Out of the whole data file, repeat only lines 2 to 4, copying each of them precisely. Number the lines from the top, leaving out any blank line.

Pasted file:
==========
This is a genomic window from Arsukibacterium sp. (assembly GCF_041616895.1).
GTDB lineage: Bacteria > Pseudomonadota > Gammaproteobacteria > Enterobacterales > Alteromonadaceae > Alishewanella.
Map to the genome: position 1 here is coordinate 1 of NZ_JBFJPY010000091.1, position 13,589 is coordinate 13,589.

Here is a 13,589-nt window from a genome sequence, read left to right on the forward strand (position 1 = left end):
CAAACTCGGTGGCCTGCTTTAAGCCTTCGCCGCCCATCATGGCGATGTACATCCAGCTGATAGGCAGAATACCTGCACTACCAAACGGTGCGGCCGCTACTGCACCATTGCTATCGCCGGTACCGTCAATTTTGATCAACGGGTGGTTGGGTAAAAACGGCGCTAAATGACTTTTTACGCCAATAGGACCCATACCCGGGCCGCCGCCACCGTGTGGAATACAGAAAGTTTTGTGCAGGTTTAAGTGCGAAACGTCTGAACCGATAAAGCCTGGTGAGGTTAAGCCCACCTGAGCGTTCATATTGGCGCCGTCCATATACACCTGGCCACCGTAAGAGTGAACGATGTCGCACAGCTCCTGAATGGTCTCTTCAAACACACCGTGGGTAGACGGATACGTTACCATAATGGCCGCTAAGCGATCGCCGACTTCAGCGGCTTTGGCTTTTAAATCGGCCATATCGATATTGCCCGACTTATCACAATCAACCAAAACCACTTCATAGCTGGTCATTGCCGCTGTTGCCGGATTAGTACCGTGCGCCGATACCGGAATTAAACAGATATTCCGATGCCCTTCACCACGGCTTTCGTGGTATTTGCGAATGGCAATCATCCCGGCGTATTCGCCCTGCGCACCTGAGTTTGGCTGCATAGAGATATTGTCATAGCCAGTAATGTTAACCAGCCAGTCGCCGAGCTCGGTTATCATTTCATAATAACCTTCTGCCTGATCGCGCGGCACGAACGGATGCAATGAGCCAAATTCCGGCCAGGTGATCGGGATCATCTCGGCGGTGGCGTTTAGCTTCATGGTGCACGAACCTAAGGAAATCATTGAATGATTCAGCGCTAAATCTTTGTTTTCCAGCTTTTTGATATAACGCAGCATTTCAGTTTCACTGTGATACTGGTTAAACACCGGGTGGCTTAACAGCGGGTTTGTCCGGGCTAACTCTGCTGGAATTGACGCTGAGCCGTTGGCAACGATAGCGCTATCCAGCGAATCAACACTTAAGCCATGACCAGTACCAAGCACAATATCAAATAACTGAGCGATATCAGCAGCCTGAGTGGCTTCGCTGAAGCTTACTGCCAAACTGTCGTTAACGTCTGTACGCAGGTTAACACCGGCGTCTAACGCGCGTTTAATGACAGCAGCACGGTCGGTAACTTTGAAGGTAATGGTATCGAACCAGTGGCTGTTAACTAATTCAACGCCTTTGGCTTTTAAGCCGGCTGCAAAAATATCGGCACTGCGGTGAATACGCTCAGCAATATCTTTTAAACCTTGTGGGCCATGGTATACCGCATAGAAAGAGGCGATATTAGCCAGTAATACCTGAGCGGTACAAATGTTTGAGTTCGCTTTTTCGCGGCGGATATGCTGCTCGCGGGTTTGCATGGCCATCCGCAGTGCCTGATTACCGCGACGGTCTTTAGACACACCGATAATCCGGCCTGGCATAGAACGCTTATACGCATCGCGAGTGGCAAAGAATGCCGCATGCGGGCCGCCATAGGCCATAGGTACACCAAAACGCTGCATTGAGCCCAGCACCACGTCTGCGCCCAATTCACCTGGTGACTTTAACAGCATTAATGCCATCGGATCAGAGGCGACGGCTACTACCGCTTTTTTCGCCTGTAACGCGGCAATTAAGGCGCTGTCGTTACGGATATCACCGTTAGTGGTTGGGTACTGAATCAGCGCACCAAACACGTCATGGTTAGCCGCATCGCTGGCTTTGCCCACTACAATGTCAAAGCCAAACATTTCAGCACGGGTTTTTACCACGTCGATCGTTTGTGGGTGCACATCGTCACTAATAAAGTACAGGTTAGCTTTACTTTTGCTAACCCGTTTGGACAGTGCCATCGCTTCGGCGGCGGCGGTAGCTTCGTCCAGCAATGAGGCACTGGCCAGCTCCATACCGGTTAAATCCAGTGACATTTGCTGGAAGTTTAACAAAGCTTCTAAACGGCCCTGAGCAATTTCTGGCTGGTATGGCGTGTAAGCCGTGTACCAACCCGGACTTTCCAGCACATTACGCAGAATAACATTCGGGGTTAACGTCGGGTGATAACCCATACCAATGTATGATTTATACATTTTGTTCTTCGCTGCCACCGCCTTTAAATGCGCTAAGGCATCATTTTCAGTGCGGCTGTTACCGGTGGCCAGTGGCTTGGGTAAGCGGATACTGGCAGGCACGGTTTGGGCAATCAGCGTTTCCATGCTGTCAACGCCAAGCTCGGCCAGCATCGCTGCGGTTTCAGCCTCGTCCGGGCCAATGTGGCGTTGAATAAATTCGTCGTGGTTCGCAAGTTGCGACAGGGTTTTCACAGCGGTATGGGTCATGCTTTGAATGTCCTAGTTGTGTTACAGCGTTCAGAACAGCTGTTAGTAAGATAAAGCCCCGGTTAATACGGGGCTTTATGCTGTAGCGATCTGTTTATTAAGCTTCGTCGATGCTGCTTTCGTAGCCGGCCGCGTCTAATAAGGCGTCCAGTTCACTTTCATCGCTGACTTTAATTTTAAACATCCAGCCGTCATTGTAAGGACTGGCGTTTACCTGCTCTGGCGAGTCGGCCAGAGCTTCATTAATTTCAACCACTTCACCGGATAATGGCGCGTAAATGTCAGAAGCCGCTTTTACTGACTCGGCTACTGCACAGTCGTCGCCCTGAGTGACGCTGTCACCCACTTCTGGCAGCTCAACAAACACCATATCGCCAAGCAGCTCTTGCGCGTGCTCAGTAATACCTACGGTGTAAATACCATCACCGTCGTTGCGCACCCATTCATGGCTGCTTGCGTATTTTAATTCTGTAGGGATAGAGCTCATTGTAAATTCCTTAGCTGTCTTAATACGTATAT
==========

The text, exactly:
GTDB lineage: Bacteria > Pseudomonadota > Gammaproteobacteria > Enterobacterales > Alteromonadaceae > Alishewanella.
Map to the genome: position 1 here is coordinate 1 of NZ_JBFJPY010000091.1, position 13,589 is coordinate 13,589.

Here is a 13,589-nt window from a genome sequence, read left to right on the forward strand (position 1 = left end):